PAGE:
Robert Biedroń, General rapporteur on the rights of LGBT people
- Equality and Non-Discrimination
The Committee on Equality and Non-Discrimination unanimously appointed Mr Biedron as General rapporteur on the rights of LGBT people at its meeting in Madrid on 17 September 2013. Mr Biedron replaces Mr Håkon Haugli who was the first holder of this mandate. The General rapporteur on LGBT rights has the responsibility to intervene in the area of the protection and the promotion of the rights of LGBT people, particularly on issues related to discrimination on grounds of sexual orientation and gender identity. In this interview, Mr Biedron explains his role and and the priorities of his mandate.
You have just been appointed General rapporteur. Could you tell us more about your role in the Assembly and the priorities of your mandate for the coming year?
The General rapporteur plays an important role in the Parliamentary Assembly of the Council of Europe. I can intervene in the area of the protection and the promotion of the rights of LGBT people. I shall also report periodically to the Committee on Equality and Non-Discrimination on the information collected and the actions taken. Violations of the rights of LGBT people are indeed a major problem in Europe. The Parliamentary Assembly has adopted several resolutions and recommendations regarding this issue and I will follow up on their implementation. My roadmap will be the recent report by Mr Håkon Haugli, former General rapporteur, on "Tackling discrimination on the grounds of sexual orientation and gender identity". I will do my best to continue his excellent work.
What are, in your opinion, the most pressing issues of concern with regard to the situation of LGBT people in Europe?
I am sure that understanding that LGBT rights are basic human rights is crucial. The criminalisation of same-sex relations in some parts of Europe or legislation on the prohibition of so-called "homosexual propaganda" go against fundamental human rights. Some countries should be also encouraged to execute the judgments of the European Court of Human Rights on LGBT issues. The situation of transgender people and LBT women should also have more attention in the work of the Assembly. I see the General rapporteur as a strong link between the Assembly and all human rights institutions and will try to follow this line.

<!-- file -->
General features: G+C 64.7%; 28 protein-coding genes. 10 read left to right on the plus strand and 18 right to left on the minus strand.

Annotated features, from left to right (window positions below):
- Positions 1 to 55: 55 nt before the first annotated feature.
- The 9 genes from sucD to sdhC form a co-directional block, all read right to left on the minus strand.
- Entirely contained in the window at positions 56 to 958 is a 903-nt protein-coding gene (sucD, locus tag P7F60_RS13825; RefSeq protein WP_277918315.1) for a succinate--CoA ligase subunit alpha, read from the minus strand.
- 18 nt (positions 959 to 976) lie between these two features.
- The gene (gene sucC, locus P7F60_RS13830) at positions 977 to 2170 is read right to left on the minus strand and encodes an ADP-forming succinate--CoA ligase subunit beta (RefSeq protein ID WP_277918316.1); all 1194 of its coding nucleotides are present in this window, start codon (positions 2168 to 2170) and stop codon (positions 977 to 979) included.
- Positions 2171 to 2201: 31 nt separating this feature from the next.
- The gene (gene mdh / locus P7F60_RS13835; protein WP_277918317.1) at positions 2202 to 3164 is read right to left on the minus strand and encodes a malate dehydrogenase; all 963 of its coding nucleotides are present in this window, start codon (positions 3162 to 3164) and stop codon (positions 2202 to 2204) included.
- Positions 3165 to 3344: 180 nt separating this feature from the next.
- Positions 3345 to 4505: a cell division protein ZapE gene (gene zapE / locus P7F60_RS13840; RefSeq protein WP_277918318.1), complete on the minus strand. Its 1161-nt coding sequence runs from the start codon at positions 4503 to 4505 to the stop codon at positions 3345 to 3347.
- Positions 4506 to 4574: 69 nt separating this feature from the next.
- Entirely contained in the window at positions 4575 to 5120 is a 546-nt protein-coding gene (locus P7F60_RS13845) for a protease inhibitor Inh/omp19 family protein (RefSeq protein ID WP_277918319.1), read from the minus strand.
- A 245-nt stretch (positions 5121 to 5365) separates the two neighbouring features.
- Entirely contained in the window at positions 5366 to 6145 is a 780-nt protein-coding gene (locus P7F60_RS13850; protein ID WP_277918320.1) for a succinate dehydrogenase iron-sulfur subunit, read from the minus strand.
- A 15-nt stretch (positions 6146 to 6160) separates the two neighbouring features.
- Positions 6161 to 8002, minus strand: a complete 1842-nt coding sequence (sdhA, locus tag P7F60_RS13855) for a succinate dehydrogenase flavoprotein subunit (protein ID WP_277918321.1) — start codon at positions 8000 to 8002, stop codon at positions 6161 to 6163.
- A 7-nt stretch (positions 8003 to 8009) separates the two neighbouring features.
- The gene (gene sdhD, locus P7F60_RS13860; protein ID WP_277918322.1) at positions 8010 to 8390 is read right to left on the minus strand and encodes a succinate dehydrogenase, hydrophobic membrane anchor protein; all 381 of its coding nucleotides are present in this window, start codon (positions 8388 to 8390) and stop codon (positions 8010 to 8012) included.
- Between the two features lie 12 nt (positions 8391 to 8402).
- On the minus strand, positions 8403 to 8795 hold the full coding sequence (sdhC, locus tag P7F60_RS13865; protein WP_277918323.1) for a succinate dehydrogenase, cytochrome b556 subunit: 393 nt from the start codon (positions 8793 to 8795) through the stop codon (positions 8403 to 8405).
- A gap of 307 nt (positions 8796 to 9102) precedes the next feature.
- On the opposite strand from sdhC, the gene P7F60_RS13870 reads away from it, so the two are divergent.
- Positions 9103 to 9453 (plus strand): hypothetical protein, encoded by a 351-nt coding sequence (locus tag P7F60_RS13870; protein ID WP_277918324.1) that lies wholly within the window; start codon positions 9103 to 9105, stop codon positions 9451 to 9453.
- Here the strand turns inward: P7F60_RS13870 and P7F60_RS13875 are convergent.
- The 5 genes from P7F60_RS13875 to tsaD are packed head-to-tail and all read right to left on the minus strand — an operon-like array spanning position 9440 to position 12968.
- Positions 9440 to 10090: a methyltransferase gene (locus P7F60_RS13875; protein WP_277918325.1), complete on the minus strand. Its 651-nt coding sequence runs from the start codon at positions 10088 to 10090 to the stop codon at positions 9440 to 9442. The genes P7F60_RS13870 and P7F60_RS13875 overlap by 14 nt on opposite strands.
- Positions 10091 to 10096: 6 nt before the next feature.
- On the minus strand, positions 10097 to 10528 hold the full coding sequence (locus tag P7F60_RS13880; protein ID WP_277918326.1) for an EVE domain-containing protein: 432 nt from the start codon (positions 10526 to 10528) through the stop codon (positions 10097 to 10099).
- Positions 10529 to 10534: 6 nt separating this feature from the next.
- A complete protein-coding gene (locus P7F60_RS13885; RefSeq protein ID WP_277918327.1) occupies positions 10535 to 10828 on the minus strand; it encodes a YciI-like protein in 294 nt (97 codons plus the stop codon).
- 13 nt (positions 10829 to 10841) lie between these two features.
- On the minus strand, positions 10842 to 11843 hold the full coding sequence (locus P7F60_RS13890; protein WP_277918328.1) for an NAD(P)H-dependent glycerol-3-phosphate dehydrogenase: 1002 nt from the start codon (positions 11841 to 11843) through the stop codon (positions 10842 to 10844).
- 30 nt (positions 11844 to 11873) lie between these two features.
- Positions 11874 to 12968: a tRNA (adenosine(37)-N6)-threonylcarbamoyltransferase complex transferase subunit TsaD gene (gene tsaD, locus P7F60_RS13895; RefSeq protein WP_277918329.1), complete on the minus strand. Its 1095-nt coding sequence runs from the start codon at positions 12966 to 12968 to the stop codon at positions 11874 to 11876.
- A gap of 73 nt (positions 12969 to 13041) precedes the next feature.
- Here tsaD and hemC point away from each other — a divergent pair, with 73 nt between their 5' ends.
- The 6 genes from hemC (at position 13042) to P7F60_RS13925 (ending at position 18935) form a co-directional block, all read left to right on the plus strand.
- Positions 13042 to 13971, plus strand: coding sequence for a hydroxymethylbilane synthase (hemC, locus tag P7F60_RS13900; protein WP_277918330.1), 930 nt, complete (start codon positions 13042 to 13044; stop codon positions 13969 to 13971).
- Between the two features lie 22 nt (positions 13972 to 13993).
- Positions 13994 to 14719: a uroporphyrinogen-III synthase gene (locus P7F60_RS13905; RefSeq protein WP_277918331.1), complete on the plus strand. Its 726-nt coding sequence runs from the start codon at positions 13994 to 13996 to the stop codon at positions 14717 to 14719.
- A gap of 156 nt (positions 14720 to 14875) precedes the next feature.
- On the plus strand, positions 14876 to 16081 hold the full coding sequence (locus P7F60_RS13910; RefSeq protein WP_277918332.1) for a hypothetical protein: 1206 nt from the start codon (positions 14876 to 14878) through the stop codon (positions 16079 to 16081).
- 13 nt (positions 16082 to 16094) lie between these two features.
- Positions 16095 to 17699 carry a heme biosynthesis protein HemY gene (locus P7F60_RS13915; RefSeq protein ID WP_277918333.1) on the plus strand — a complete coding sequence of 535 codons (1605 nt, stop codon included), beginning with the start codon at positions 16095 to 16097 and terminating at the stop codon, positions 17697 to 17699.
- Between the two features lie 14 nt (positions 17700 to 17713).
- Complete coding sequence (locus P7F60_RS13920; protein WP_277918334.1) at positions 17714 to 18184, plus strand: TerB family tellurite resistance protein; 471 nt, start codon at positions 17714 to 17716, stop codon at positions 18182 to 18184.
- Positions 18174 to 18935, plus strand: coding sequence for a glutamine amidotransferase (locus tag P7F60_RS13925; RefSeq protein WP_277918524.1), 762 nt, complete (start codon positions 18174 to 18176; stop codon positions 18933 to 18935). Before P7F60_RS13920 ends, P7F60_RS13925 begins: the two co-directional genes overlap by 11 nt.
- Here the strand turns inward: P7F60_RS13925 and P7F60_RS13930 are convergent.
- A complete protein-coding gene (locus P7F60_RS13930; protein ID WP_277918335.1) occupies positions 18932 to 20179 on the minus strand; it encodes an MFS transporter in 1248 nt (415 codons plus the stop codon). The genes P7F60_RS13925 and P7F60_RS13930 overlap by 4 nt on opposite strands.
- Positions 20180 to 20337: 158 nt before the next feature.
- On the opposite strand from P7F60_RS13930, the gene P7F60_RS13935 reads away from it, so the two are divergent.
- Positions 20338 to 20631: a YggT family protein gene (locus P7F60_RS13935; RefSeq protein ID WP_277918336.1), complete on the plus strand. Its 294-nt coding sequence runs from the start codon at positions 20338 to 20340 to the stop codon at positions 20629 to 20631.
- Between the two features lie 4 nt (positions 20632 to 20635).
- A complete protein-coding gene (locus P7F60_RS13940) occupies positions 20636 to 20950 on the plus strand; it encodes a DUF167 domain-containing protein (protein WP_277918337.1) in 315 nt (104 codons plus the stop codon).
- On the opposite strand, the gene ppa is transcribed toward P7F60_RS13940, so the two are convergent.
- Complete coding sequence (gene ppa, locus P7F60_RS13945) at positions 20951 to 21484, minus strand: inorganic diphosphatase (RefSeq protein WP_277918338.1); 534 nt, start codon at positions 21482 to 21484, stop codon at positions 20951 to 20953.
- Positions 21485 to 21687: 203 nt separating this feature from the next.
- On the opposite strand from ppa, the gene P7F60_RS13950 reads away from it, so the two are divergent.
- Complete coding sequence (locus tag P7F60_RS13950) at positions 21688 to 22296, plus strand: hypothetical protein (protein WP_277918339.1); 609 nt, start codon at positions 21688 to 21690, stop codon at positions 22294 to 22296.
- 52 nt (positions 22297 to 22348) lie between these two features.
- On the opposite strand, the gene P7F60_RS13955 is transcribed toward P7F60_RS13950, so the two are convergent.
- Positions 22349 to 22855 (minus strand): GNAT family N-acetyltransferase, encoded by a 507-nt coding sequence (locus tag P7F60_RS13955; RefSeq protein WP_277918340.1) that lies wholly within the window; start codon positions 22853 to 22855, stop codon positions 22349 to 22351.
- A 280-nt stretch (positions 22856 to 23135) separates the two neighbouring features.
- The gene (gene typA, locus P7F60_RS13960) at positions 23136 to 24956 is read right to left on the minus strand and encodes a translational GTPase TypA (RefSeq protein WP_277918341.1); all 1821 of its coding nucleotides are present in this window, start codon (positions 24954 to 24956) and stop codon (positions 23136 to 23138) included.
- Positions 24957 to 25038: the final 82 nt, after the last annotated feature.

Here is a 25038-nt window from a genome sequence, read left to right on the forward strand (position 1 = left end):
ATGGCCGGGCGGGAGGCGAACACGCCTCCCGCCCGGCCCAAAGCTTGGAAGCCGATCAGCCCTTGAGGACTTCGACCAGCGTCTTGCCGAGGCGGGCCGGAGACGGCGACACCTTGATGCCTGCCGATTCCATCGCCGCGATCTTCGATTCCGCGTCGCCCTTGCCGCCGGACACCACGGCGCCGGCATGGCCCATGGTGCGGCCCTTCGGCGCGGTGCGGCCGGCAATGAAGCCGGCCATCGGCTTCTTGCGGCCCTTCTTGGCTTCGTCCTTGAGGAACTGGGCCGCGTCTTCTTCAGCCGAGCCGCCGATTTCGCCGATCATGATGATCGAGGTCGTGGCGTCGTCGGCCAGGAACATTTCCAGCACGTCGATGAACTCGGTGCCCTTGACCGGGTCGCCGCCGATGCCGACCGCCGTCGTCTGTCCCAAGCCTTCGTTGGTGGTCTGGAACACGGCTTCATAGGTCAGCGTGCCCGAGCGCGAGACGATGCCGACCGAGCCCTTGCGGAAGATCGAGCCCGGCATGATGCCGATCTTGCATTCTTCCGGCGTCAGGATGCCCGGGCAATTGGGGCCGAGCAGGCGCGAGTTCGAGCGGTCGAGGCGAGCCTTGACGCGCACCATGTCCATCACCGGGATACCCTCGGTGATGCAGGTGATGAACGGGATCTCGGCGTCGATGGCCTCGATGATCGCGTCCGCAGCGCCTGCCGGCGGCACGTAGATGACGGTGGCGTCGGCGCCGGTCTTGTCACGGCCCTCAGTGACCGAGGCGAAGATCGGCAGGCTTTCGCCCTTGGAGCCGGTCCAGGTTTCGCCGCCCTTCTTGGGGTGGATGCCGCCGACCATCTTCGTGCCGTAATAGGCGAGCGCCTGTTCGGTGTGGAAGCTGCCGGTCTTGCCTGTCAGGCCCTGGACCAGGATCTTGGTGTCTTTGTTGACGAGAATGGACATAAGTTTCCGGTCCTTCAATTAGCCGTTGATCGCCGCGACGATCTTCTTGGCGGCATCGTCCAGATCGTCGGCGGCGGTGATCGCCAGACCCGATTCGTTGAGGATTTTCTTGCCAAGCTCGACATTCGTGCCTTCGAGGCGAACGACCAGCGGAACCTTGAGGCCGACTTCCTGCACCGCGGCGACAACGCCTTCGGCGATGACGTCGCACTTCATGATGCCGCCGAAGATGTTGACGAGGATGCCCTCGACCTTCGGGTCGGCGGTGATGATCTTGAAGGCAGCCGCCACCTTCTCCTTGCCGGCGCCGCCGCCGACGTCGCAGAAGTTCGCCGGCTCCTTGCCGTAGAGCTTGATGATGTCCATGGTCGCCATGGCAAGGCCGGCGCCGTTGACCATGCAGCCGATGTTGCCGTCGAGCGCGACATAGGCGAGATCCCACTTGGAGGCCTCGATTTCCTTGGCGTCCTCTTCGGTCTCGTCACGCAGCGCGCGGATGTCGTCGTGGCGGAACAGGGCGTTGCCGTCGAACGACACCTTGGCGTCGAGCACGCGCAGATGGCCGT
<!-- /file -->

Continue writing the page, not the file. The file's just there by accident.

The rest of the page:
In March 2013, the Committee on Equality and Non-Discrimination organised a major conference on freedom of expression for LGBT people in Warsaw. How do you assess the situation of LGBTs in Poland?
The Warsaw Conference was an important symbol of changes in this part of Europe. Even a few years ago, we would not have been able to hold this conference at the Polish Parliament. Positive changes in the situation of LGBT people in Poland are visible. In this regard, Poland might be a good example for other countries. Being a first openly homosexual member of parliament in Central and Eastern Europe and the General rapporteur is a sign of changes and a chance for further developments in human rights.
About the General rapporteur
Mr Biedron was elected member of the Polish Parliament on 9 October 2011 and participated since then in the work of the Parliamentary Assembly of the Council of Europe and its Committee on Equality and Non-Discrimination. He is also the Vice-Chairperson of the Committee of Justice and Human Rights and a member of the Committee of Foreign Affairs at the Sejm. Mr Biedron holds a Master's degree in political science, graduated from the School of Political and Social Leaders and from the School of Human Rights run by the Helsinki Committee for Human Rights.
Before his election, he was a member of the Programme and Consultation Board by the Government Plenipotentiary for Equal Status of Women and Men and an advisor to the Deputy Prime Minister Izabela Jaruga-Nowacka. Mr Biedron is an originator, co-founder and a long-term president of the Campaign Against Homophobia, a member of boards of several foundations and associations